Saturday, September 29, 2012

College Football Ejection: Dan Capron's Crew

Referee Dan Capron's crew (Big Ten Conference) ejected Illinois Fighting Illini safety Earnest Thomas III for helmet-to-helmet contact during a Penn State touchdown in the second quarter of the Illini-Nittany Lions game. With 3:11 remaining, Matt Lehman received a 21-yard pass attempt from QB Matt McGloin for a touchdown as Thomas delivered the illegal hit, resulting in a personal foul/unnecessary roughness penalty, enforced on the ensuing kickoff. Replays indicate Thomas delivered the illegal helmet-to-helmet contact after Lehman had already scored the touchdown and was several feet into the end zone, the call was correct. The flag appeared to have been thrown by back judge Jack Lyman. At the time of the ejection, the Nittany Lions were leading, 21-0.

*When not officiating, Capron is an attorney and name partner at the law firm Capron & Avgerinos, P.C., located in Illinois. He received his JD from Indiana's Bloomington School of Law and his BA in history from the University of Illinois (Urbana-Champaign).

Wrap: Penn State Nittany Lions vs. Illinois Fighting Illini, 9/29/12
Video: McGloin holds on for TD as Thomas launches an illegal hit to the head, is ejected (ESPN)

12 comments :

UmpsRule said...

Looks like an awful ejection to me.

kickersrule said...

Is there a new rule in college that if you do this you get ejected? Makes sense if you cant fine them I guess. But this happens all the time at all levels of football.

Mike said...

I understand the safety aspect and not leading with the head. I get it. Really, it's what I do for a living. But something the broadcaster said really made sense to me and I agree with him. This definitely should have been a penalty. I don't think there are many who would disagree with the personal foul in this incident. But I believe there is enough of a question as to where that runner is at to question ejecting the player. Two steps previous and he's not in the end zone yet.

If we're going to say that contact in the end-zone is "intent to injure," then there needs to be a lot more ejections.

Anonymous said...

I challenge the ruling the ejection was correct. At real time speed, it is ridiculous to claim this should result in an ejection. I also challenge the characterization he was "several feet" into the end zone. Ridiculous.

chris said...

definitely a penalty,
probably an ejection under the rules if i understand them right, but i don't know about kicking someone out for that though,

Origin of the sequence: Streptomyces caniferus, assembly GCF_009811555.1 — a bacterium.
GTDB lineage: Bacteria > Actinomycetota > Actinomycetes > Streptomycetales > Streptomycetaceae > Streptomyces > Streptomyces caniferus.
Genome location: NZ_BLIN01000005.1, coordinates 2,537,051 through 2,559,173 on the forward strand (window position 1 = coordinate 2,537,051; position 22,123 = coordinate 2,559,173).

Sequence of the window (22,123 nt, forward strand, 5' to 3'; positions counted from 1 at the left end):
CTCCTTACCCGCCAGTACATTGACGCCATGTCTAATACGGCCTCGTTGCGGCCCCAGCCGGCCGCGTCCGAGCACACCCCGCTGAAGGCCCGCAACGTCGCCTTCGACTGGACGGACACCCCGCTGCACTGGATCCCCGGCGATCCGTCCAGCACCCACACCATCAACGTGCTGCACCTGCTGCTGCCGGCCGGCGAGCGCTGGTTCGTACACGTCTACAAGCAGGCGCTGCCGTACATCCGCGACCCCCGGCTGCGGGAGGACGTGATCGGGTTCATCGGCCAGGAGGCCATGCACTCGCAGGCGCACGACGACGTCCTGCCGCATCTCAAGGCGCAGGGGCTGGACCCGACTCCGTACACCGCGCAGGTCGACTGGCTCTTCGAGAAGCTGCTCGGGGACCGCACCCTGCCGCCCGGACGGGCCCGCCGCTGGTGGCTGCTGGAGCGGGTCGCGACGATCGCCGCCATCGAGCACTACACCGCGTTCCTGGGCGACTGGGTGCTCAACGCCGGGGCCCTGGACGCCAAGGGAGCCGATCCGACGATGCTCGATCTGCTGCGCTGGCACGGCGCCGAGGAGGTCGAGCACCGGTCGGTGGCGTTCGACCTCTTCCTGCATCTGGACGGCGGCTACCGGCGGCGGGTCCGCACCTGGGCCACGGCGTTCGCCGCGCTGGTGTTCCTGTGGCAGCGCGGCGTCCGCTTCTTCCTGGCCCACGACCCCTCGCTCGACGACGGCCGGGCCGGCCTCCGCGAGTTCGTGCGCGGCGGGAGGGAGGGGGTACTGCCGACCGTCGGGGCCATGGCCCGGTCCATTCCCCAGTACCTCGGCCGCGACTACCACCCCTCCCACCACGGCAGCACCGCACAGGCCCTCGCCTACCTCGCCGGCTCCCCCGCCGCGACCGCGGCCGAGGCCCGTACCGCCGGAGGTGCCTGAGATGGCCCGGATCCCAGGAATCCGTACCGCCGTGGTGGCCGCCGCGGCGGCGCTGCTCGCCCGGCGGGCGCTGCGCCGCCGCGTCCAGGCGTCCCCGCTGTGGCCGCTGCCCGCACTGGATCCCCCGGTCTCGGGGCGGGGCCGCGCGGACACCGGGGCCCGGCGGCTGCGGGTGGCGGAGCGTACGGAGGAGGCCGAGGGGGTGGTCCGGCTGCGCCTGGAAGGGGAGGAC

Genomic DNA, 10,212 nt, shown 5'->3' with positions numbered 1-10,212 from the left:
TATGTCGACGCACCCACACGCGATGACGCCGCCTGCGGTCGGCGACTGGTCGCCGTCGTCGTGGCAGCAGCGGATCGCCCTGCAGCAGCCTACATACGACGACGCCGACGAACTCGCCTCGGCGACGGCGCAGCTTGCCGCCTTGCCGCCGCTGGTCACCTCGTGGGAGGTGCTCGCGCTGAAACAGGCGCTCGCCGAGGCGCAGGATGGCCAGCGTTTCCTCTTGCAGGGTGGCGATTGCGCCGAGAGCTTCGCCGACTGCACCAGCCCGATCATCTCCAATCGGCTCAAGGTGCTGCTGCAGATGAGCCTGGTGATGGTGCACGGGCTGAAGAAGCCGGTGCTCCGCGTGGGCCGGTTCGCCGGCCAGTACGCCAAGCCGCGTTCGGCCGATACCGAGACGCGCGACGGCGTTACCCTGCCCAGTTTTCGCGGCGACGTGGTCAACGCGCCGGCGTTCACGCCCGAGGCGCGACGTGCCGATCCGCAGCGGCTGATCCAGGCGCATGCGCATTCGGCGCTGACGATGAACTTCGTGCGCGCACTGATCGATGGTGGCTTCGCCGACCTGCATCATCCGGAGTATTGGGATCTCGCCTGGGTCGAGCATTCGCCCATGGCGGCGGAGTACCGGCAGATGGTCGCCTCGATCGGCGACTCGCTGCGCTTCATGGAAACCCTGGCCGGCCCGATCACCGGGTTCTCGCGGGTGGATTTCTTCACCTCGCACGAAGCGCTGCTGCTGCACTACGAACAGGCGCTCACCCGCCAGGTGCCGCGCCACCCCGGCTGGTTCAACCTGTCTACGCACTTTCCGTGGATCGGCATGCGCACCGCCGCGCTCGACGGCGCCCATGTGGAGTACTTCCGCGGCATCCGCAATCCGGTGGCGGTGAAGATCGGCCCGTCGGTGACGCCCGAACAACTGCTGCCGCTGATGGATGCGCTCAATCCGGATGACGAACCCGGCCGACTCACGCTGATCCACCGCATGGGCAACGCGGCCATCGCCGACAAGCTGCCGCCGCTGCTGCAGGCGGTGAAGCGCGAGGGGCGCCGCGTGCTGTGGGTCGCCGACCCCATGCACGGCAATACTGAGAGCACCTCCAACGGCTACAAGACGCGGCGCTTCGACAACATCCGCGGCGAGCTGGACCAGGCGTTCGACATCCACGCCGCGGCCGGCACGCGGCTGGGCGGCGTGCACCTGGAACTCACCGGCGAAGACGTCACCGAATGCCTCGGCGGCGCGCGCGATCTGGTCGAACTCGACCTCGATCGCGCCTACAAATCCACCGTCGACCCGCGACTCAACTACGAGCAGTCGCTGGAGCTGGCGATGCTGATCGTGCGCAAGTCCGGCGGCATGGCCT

Mike said...

I watched the video again. The received had exactly ONE foot in the endzone at the time of the collision. 15 yard penalty for helmet-to-helmet contact, but not an ejection! Now the defender will be suspended for the hit as well..

Anonymous said...

Do we seriously have another night with no baseball ejections? That sucks.

Russ said...

http://www.nydailynews.com/sports/baseball/mlb-umpires-strike-article-1.1170059

This is an interesting article that sounds like a bunch of BS at the same time. I highly doubt three umpires were let go in the middle of the season, that just does not happen in the MLB unless you are Al Clark and downgrade airline tickets. However, there is one CC who has been missing for awhile and had some blown calls this year (Brewers-Giants May 5), Ed Rapuano. Eddide does not strike as the type that can't take the pressure though, plus I saw him holding his back in one of his last appearances of the year. As for the three that were let go for off the field issues, I don't believe that for a second, I can only speculate Hunter Wendlstedt, and Mike Dimuro as they have missed a lot of time this season and Hunter has been out about as long as Rapuano. Brian Runge has been missing since the beginning of September and consistently rates at the bottom, but again this whole article just screams pure nonsense to me. I like Bill Madden a lot and he is in the Baseball Hall of Fame for a reason, but he is a Yankee centric writer and it shows in many of his articles.

Gil Imber said...

The challenge is summarily denied. Similar to UEFL ejections, CCS does not judge QOC of an ejection, but of the call immediately preceding ejection. The personal foul penalty was correct; therefore QOC is correct.

Anonymous said...

Bad ejection. Personal foul for sure, but they screwed up by ejecting him.

Anonymous said...

Definitely a cheap shot.

Anonymous said...

I missed the game, heard about the hit and the ejection.... this is my first view of it.....Definitely a personal foul.... awfully close to the goal line, though; and not much of a "launch".... I was surprised at the ejection.... and that's from a Penn Stater

Post a Comment